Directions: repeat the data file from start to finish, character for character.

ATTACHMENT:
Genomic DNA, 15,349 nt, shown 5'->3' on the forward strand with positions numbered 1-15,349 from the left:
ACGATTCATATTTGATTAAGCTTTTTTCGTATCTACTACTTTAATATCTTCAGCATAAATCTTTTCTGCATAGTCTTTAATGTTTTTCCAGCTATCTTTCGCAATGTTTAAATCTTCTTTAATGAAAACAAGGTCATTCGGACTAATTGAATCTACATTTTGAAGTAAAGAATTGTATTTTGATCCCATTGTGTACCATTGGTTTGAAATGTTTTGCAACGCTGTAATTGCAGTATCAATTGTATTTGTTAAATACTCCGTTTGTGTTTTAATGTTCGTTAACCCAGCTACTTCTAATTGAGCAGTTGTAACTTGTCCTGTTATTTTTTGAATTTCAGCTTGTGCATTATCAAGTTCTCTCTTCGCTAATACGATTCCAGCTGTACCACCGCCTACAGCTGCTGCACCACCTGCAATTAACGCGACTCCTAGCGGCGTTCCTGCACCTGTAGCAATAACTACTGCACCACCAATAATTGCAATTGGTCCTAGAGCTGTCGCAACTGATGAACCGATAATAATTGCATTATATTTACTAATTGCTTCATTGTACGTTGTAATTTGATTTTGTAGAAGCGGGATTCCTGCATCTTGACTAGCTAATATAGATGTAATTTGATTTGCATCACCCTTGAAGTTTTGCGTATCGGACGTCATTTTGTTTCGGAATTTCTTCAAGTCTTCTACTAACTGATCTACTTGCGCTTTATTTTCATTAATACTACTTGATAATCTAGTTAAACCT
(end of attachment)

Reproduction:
Genomic DNA, 15,349 nt, shown 5'->3' on the forward strand with positions numbered 1-15,349 from the left:
ACGATTCATATTTGATTAAGCTTTTTTCGTATCTACTACTTTAATATCTTCAGCATAAATCTTTTCTGCATAGTCTTTAATGTTTTTCCAGCTATCTTTCGCAATGTTTAAATCTTCTTTAATGAAAACAAGGTCATTCGGACTAATTGAATCTACATTTTGAAGTAAAGAATTGTATTTTGATCCCATTGTGTACCATTGGTTTGAAATGTTTTGCAACGCTGTAATTGCAGTATCAATTGTATTTGTTAAATACTCCGTTTGTGTTTTAATGTTCGTTAACCCAGCTACTTCTAATTGAGCAGTTGTAACTTGTCCTGTTATTTTTTGAATTTCAGCTTGTGCATTATCAAGTTCTCTCTTCGCTAATACGATTCCAGCTGTACCACCGCCTACAGCTGCTGCACCACCTGCAATTAACGCGACTCCTAGCGGCGTTCCTGCACCTGTAGCAATAACTACTGCACCACCAATAATTGCAATTGGTCCTAGAGCTGTCGCAACTGATGAACCGATAATAATTGCATTATATTTACTAATTGCTTCATTGTACGTTGTAATTTGATTTTGTAGAAGCGGGATTCCTGCATCTTGACTAGCTAATATAGATGTAATTTGATTTGCATCACCCTTGAAGTTTTGCGTATCGGACGTCATTTTGTTTCGGAATTTCTTCAAGTCTTCTACTAACTGATCTACTTGCGCTTTATTTTCATTAATACTACTTGATAATCTAGTTAAACCT